Who is the Master of Your Domain? (or, How to Prevent Domain Name Hijacking)
Earlier this year, I helped a client recover an Internet domain name that a disgruntled former employee had hijacked shortly after his employment had been terminated.
I prepared a complaint under ICANN‘s Uniform Domain-Name Dispute-Resolution Policy (the “UDRP”) and filed it with an ICANN-approved dispute-resolution provider.
Seven weeks later, the provider ruled in the client’s favor, and the domain name was returned. We were pleased, of course, but my client had to invest a lot of time, anxiety and money to achieve a successful resolution.
My experience in this matter suggests that there are simple, low-cost steps any business can take to protect its domain names against hijacking:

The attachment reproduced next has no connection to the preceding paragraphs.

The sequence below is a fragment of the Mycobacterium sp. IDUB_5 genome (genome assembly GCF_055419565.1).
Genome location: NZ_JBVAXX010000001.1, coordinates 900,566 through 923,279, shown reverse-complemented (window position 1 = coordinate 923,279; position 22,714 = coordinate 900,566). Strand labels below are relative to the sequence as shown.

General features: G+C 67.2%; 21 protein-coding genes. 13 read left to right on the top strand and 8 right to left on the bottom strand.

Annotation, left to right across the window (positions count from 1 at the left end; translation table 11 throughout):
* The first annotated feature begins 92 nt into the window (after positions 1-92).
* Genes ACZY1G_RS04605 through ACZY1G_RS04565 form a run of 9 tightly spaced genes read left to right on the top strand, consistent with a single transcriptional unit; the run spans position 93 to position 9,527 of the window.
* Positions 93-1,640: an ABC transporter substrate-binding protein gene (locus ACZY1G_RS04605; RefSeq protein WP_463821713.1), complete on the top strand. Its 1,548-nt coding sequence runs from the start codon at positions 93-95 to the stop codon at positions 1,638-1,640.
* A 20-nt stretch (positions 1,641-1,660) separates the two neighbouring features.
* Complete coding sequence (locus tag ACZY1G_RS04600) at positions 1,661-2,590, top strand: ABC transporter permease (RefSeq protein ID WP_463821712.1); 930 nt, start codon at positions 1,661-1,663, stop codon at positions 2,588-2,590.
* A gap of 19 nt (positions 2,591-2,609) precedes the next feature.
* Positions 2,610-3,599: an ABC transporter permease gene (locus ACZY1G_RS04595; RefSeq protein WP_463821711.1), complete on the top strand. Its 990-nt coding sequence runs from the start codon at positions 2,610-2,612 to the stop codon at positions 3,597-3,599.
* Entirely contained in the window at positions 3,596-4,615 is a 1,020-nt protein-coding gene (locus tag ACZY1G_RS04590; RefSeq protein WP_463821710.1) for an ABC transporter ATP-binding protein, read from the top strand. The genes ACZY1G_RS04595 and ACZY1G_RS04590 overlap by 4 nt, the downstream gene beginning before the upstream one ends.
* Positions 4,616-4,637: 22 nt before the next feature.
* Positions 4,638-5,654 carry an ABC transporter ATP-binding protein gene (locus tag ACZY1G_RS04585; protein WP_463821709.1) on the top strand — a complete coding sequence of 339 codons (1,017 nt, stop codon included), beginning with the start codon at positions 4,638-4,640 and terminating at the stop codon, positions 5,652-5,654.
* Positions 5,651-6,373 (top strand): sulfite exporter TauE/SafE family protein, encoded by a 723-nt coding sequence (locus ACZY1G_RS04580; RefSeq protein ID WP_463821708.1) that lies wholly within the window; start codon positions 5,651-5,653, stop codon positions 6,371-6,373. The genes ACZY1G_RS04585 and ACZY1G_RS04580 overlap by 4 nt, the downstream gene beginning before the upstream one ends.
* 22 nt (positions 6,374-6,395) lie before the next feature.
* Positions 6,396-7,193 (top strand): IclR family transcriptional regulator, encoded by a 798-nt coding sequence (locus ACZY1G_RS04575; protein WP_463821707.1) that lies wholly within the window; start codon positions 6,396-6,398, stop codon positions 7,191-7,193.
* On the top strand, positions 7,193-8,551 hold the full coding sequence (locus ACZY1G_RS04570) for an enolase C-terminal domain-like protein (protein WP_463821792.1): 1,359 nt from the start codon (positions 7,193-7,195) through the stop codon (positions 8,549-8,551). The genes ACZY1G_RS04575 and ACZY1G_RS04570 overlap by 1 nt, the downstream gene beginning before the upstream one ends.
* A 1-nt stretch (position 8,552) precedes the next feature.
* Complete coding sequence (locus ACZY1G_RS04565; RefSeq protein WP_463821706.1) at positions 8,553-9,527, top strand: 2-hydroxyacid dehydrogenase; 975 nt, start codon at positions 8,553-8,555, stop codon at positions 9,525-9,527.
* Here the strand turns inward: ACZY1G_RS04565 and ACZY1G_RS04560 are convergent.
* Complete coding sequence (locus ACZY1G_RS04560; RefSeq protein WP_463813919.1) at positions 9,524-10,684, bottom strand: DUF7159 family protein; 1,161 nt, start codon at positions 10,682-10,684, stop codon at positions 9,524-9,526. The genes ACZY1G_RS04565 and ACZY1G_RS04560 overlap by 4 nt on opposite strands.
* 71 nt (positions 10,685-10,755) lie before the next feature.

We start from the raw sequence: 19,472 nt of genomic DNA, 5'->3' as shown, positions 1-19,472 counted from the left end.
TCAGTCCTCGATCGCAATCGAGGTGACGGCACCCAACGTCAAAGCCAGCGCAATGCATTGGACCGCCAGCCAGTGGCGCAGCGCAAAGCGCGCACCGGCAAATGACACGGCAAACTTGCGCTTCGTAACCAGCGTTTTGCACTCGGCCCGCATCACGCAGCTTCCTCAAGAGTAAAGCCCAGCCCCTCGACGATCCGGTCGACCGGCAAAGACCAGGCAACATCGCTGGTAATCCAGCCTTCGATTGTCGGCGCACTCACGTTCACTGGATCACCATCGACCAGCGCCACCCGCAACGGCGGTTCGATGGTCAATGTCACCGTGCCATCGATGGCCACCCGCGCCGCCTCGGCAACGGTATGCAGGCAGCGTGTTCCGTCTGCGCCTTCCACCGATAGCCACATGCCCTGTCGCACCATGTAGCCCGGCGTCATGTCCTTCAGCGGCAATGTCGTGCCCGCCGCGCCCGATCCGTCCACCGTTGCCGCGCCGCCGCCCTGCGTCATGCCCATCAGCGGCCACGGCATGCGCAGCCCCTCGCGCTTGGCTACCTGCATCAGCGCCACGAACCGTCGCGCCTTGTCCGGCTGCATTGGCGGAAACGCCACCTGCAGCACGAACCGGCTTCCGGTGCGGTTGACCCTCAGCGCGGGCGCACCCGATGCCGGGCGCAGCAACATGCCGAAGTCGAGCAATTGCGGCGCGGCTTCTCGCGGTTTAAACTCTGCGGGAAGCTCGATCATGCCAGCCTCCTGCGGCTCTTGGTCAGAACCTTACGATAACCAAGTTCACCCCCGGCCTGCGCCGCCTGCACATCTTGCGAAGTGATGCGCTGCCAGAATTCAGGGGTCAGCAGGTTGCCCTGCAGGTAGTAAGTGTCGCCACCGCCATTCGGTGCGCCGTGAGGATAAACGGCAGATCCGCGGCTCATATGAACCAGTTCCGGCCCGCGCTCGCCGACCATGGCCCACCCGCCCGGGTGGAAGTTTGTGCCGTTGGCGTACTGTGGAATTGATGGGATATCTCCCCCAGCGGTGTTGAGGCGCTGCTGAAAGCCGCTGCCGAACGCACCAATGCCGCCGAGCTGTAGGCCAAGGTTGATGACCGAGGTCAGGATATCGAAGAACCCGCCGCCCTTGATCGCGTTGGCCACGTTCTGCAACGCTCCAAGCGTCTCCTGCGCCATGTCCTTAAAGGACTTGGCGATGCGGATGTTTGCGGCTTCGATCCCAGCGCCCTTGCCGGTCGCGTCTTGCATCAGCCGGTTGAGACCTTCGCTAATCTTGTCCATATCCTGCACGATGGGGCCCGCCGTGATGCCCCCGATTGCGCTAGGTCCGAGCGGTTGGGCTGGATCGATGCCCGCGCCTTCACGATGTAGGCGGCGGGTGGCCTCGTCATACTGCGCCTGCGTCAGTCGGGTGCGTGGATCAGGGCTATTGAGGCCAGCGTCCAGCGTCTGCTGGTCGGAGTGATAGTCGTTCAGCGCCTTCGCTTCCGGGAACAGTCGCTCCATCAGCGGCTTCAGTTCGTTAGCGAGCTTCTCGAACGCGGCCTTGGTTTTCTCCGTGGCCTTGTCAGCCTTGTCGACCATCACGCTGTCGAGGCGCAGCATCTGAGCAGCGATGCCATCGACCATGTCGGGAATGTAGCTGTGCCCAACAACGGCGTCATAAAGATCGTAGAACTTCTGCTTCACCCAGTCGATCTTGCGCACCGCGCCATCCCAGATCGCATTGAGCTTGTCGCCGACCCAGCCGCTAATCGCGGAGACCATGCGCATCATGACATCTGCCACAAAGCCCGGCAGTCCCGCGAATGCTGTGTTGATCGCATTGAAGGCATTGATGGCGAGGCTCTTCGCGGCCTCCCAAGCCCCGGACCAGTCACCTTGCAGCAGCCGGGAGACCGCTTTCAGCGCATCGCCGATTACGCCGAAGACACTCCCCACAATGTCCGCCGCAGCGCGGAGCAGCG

- List a responsible, high-level individual, rather than front-line staff, as the administrative contact on the domain name registration.
- Ensure that the company, rather than any individual employee, is recorded as the owner of the domain.
- Use domain locking, if your registrar offers it, to minimize the likelihood that a third party will be able to modify your registration.
- Keep registrant, administrative and technical contact information up to date, especially in the event of a staff departure.
- Establish procedures for a high-level individual to control domain passwords, and change those passwords immediately before terminating any staff who know them.
- Keep track of expiration dates so you can renew domains on time rather than lose them.
Related post: Recover Your Domain Name, and Perhaps Some Money, Too
Check out all posts about cybersquatting.
Dana H. Shultz, Attorney at Law +1 510-547-0545 dana [at] danashultz [dot] com
This blog does not provide legal advice and does not create an attorney-client relationship. If you need legal advice, please contact a lawyer directly.
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